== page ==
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The Way of the Hunter - Through Another Portal (Chapter Fourteen)

Alya Elvawiel
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The wind stirs the high grass, whistling a low, mournful dirge. The chirping of crickets and the croaking of bullfrogs join in a sweet, melancholy symphony that pierces the otherwise still night air. Something rustles in the trees, something unseen, but not unsmelled, by the shadowy figure illuminated by the light of the nearly full moon, as it skulks silently through the grass. Its well-trained nose detects the scent of guano, confirming the identity of the tree-dweller as a bat.

A breeze blows through the grey wolf’s thick coarse fur as it lifts its muzzle to the wind, sniffing the air, its golden eyes shining with a hidden intelligence. It has been wandering since the day the human it knows as its master had left it, stepping through a strange sphere of light. The unnatural brilliance of the pulsing orb had made its hackles rise. Somehow, it had reminded the wolf of that dark shadow that was growing over the land, the one that made the dread in its belly escape in a puppy-like whimper. With its tail tucked between its legs, it had hesitated to accompany its master into the enveloping brightness. Strangely, the master had not commanded it to follow like he normally does, but rather, with a wistful scratch behind its ear, he had stepped into the light – and vanished.

The sun had risen and set numerous times since he had disappeared, and the wolf had been roaming since, constantly trying to pick up the scent of its master – the smell of musk and forest pines, with a faint bittersweet tinge of sadness – somehow the master always seems sad, even when he doesn’t show it. The scary shadow looming over the trees had faded in time, encouraging the wolf to brave the deeper parts of the swampy woods. But the wolf had failed to detect even the slightest whiff of its human master.

Until tonight.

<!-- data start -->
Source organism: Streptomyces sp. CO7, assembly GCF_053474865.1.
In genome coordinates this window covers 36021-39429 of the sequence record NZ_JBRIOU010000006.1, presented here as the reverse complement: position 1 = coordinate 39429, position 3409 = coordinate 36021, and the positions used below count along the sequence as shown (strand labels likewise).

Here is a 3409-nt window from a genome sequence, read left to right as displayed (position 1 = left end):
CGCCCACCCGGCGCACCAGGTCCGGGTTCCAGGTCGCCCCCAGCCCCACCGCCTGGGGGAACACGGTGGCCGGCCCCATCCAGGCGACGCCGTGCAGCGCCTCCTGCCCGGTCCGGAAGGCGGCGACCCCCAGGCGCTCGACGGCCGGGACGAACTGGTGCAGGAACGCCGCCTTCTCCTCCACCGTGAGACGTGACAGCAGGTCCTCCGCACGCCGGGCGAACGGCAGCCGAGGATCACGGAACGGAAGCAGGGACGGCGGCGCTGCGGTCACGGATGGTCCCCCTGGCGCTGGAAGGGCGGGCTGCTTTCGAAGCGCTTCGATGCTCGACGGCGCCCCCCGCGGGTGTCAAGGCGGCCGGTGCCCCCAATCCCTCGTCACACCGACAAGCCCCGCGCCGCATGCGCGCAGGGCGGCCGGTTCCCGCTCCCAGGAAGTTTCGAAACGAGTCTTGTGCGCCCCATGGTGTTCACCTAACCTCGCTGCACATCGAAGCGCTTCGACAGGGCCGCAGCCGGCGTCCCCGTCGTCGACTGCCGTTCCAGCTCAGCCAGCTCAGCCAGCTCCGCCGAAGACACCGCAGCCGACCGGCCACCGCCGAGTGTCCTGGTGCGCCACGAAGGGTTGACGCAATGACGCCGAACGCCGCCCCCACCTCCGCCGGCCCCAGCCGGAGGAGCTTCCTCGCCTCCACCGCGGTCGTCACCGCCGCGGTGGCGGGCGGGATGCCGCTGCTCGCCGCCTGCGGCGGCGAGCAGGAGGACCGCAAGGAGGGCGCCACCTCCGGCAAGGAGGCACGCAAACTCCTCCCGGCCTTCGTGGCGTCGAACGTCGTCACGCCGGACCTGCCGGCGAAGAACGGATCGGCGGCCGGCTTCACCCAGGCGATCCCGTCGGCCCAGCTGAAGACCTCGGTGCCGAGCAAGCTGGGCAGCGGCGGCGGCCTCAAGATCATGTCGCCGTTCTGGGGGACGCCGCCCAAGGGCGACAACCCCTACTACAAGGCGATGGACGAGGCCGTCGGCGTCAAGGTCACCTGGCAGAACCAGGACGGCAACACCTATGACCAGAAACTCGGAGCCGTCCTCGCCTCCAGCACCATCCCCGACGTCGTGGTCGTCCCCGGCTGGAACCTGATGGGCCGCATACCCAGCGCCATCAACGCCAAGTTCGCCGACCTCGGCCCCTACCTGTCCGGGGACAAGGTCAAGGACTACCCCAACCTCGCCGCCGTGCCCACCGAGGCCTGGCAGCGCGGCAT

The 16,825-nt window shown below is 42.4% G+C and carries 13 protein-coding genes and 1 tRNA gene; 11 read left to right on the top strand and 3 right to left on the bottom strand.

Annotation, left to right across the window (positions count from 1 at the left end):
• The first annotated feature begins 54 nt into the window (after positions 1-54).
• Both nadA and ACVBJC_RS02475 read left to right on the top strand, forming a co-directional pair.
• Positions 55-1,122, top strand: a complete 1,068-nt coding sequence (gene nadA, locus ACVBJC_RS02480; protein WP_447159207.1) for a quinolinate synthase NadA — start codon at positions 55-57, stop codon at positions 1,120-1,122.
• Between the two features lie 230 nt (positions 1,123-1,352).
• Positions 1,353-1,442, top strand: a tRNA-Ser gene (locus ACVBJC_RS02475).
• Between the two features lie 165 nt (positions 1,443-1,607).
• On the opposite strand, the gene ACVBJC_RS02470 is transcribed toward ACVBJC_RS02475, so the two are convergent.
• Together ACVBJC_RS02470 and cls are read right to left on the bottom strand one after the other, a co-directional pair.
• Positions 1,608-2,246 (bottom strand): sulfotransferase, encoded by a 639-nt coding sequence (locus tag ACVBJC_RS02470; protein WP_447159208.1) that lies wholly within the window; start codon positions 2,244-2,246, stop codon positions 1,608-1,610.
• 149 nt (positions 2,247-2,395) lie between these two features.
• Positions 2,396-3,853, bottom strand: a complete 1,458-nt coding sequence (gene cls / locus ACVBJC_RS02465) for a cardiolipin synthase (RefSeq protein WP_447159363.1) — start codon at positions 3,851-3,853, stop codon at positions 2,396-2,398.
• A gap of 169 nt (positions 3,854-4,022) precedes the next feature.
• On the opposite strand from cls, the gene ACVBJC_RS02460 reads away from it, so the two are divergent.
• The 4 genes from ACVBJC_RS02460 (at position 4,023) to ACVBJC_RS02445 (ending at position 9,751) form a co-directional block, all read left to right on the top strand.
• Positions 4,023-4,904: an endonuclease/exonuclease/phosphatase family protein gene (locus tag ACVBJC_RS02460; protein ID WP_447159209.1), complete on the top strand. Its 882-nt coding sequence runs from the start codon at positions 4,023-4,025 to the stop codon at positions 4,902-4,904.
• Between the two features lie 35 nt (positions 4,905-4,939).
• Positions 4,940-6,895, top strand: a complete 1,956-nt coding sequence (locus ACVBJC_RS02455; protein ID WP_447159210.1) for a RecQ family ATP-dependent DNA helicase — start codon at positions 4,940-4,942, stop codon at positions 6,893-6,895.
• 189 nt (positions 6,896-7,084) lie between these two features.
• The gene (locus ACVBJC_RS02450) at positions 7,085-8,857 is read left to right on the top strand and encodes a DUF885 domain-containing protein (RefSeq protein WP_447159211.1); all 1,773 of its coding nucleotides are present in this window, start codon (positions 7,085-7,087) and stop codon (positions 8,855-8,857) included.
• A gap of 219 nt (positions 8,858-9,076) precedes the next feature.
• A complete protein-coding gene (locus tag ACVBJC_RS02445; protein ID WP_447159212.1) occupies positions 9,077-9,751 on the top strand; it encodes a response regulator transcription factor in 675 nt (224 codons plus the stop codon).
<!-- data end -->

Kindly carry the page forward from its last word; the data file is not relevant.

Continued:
Earlier, the wolf’s senses had been prickling. Something was in the air, not a scent, but rather a feeling. The atmosphere practically crackled with it, and in was this unexplained energy that has drawn the wolf, guiding it here to this glade. The odours around this place are familiar; the wolf has been here before, a long, long time ago.

The charge in the air grows stronger, and the wolf’s hairs stand on end. A flash in the horizon makes it flinch instinctively. It was not lightning, that much the beast knows.

And suddenly, there it was – musk, pine, sorrow. A faint but distinct odour.

It has picked up the master’s scent.

Quickly yet silently, the wolf melts back into shadows, following the trail, one that appears to be leading towards the direction of that strange burst of light.

* * *

Mephasm closes the portal as soon as the two mortals have plunged rather gracelessly into it. The hell hound that had pounced after them now finds itself sailing through where the shining gateway once was, but what is now thin air, before tumbling to its doom in the chasm below, its long, drawn out howl of terror bouncing repeatedly off the canyon walls.

The pit fiend turns his attention back to the one remaining mortal on this plane. The shield dwarf is still beset by the ravenous pack of fiery hounds. Still swinging his weapon madly, the dwarf screams as he buries his axe into the neck of one of the beasts. He is covered in blood, a mixture of his and those he has slain. Having sampled the taste of dwarven blood, though, the remaining hell hounds are in a crazed frenzy, snarling, gnashing, tearing. And yet, despite the bleak odds, the dwarf fights on, seemingly oblivious to his own wounds. This greatly interests the baatezu.

Oh, how he has been entertained today. He must admit, even he was surprised to find that half-elf here in Baator, although he did mention, the last time he had seen her in the Material Plane, that they would meet again. Still, he hadn’t expected to encounter her here, in the Nine Hells itself. He wonders at the mortals’ journey to arrive here.

The actions of mortal men amuse and intrigue him so. It never ceases to amaze him what they would do in a desperate situation. It is interesting that, with some, their first response to an imminent doom is to save themselves at the expense of another mortal. Others, though, would throw away their own meagre lives if it meant another would survive.

Such an odd thing to do.

A yelp of pain from the mass of writhing bodies. The dwarf has claimed another victim. He is impressed; the little thing is strong for a mortal.

He remembers that human female – what was her name? Shandra Jerro, that was it – who had bled herself dry to free him and the other baatezu and tanar’ri from their summoning circles, all for saving the lives of her companions, her “friends”, as she referred to them.

Their lives are short and insignificant as it is. What could make one mortal sacrifice itself to save another?